Red Square, on the Church Street Marketplace in Burlington, has been a popular bar and art venue since 1997. Its 2009 exhibition schedule kicks off with a selection of abstracted, digitally printed photos by Aimee Daniel entitled “Life Abstractions.” Daniel manipulates natural elements to reveal new details in their makeup, creating dynamic, otherworldly forms in the remixing process.
Daniel’s images are virtually all bifurcated, and then book-matched as she puts the pieces back together. However, the process may go through several divisions, until the original subject has been divided beyond all recognition. The 16-by-20-inch “Blanket 2” is a collection of hilly white shapes on a black background. Its title suggests that Daniel simply trained her lens on a wrinkled blanket, but the result is a convoluted form, like snow blanketing flower petals. She employed a strong light source, so the folds and creases of the original subject possess real weight.
Daniel also highlighted subtleties in the values: Shadows include vestiges of tenebrous gray, and the edges of shapes in lighter areas have smooth highlights. The overall composition reads like an iconic, abstract portrait of the elephant-headed Hindu deity Ganesh. His small eyes and trunk are centered in the picture plane, while horizontal, vertical and diagonal axes emanate from his beatific countenance. These pieces are like fine-art Rorschach tests. Repeating details invite comparisons among the wings and projections of the mirrored imagery, allowing viewers to free-associate their own meanings from the abstracted shapes and lines.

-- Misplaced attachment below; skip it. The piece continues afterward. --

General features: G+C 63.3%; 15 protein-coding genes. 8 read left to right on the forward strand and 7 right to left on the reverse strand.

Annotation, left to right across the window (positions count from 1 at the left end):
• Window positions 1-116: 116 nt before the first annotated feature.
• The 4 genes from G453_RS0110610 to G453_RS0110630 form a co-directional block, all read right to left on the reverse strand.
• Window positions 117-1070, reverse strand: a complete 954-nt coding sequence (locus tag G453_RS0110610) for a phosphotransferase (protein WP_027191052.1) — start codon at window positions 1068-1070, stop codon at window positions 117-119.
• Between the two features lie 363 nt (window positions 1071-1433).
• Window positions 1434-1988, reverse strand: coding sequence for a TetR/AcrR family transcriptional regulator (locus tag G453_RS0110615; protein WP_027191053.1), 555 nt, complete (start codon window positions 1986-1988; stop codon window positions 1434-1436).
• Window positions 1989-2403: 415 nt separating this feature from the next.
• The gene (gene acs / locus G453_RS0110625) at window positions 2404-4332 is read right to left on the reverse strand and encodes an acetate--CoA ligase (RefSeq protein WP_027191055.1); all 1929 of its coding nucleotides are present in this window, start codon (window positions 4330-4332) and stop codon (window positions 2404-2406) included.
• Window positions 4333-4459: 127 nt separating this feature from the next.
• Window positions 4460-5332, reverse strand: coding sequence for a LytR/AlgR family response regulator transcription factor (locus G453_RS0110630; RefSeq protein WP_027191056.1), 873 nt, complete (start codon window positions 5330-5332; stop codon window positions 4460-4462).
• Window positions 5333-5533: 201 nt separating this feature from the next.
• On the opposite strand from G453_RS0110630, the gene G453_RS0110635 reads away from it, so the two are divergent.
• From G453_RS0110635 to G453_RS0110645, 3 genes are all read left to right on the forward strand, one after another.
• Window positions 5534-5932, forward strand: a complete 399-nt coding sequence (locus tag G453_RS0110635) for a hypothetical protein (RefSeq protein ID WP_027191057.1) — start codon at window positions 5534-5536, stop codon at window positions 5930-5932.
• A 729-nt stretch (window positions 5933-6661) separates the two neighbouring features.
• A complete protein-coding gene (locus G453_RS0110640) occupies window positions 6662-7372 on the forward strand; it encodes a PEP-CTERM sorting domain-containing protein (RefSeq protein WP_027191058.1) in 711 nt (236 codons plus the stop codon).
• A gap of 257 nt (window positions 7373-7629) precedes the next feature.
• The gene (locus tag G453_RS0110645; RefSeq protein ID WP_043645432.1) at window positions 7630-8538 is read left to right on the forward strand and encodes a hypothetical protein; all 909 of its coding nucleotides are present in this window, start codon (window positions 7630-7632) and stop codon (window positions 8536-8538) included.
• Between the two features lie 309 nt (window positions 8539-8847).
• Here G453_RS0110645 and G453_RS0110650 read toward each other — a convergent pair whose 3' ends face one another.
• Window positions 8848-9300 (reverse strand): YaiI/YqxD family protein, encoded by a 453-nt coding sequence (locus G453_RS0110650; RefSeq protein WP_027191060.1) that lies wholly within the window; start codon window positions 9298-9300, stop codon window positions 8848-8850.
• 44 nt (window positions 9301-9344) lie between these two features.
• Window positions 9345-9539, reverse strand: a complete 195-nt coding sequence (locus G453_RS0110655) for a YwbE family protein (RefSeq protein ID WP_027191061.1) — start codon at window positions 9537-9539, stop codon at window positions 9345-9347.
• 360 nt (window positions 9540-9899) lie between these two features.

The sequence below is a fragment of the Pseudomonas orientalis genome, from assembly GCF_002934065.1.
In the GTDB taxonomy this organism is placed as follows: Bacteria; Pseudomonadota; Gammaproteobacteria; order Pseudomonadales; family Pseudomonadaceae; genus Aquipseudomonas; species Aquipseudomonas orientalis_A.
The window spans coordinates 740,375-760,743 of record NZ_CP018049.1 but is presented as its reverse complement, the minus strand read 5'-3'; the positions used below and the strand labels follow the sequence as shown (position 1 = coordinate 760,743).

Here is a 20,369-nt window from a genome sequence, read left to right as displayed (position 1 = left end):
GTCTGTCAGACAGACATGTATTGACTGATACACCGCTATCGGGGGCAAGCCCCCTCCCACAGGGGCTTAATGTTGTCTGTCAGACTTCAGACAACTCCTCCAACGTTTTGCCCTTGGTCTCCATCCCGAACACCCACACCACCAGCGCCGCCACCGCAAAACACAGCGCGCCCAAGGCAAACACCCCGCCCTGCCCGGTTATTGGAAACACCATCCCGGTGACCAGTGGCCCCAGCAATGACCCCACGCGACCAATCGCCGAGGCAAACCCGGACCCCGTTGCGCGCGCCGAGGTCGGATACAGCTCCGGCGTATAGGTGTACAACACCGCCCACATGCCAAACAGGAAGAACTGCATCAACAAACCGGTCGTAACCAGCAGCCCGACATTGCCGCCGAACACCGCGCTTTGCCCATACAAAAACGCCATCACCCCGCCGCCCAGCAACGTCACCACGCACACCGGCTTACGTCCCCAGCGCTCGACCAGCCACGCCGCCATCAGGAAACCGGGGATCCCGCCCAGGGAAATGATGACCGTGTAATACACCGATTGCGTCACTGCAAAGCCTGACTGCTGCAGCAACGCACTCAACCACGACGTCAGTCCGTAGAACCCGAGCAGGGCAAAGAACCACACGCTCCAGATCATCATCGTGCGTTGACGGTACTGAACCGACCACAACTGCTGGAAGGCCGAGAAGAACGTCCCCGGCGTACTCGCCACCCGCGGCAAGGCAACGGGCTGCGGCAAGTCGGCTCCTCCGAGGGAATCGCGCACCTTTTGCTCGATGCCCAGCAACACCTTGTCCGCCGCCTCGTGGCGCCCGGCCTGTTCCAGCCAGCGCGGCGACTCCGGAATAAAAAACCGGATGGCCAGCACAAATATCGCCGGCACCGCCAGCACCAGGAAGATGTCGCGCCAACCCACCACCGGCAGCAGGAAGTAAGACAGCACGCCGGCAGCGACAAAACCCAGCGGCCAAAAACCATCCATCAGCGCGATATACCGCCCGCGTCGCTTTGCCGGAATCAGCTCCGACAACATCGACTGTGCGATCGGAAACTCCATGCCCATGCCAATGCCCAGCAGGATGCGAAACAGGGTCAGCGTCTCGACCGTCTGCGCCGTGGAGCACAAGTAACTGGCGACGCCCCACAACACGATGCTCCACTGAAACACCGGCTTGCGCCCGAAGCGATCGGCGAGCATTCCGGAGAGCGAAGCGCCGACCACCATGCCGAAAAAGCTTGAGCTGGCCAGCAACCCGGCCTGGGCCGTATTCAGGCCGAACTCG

A group of eight 8-by-10-inch prints displays kaleidoscopic complexities, including bright colors and shallow backgrounds. In “Fisheye Mirror 1,” the departure point appears to be a summer evening’s scene, which has been quartered and flayed. The piece is built from a leafy tree, gray clouds heaped on a cerulean blue sky, and four sunsets glistening on dark water. Vertically vivisected landscapes look alien compared with horizontal vistas, as horizons are more familiar than lofty heights. Daniel’s adept handling of color also focuses the work’s abstract qualities. Her darks have either a blue or a greenish cast, and such fine variations compel viewers to seek connections.
A flaw of the show, though not the artist’s fault, is that Red Square’s lighting isn’t really designed to pick up fine gradations or details. After all, it’s a nightclub first and a gallery second.
What’s specifically Italian about the piece called “Italia” isn’t obvious, but the 8-by-10-inch photo sports vibrant hues in another vertically elongated landscape. Its shape resembles a stretched-out diamond, or mandala, or even vaginal form. Blue skies range from deeper sapphire at the picture’s edges to pale turquoise near the central land masses, providing a brilliant contrast to the black spaces Daniel generally employs in backgrounds. Pyramids of cumulous cloud form in the sky while layers of earthy browns demarcate the land. A thin strip of green grass outlines the interior of the turned-inside-out countryside.
Daniel is not yet a mature artist, but venues such as Red Square contribute to Burlington’s dynamic art scene by enabling younger creators like her to showcase their aesthetic notions and experiments. Emerging artists can build valuable exhibition experience in the process.
Two figurative black-and-white pieces on display reveal that Daniel still needs a bit of self-editing. The untitled 16-by-20-inch shots basically depict a guy in a T-shirt hamming it up with some sort of funny mask. These images don’t fit the rest of the show and are easily dismissed as an artistic hiccup.
As Red Square moves into another year, its quirky curation is certain to yield more visual epiphanies. Check out the art early in the evening, as the place always fills up later on — and the lights get even dimmer.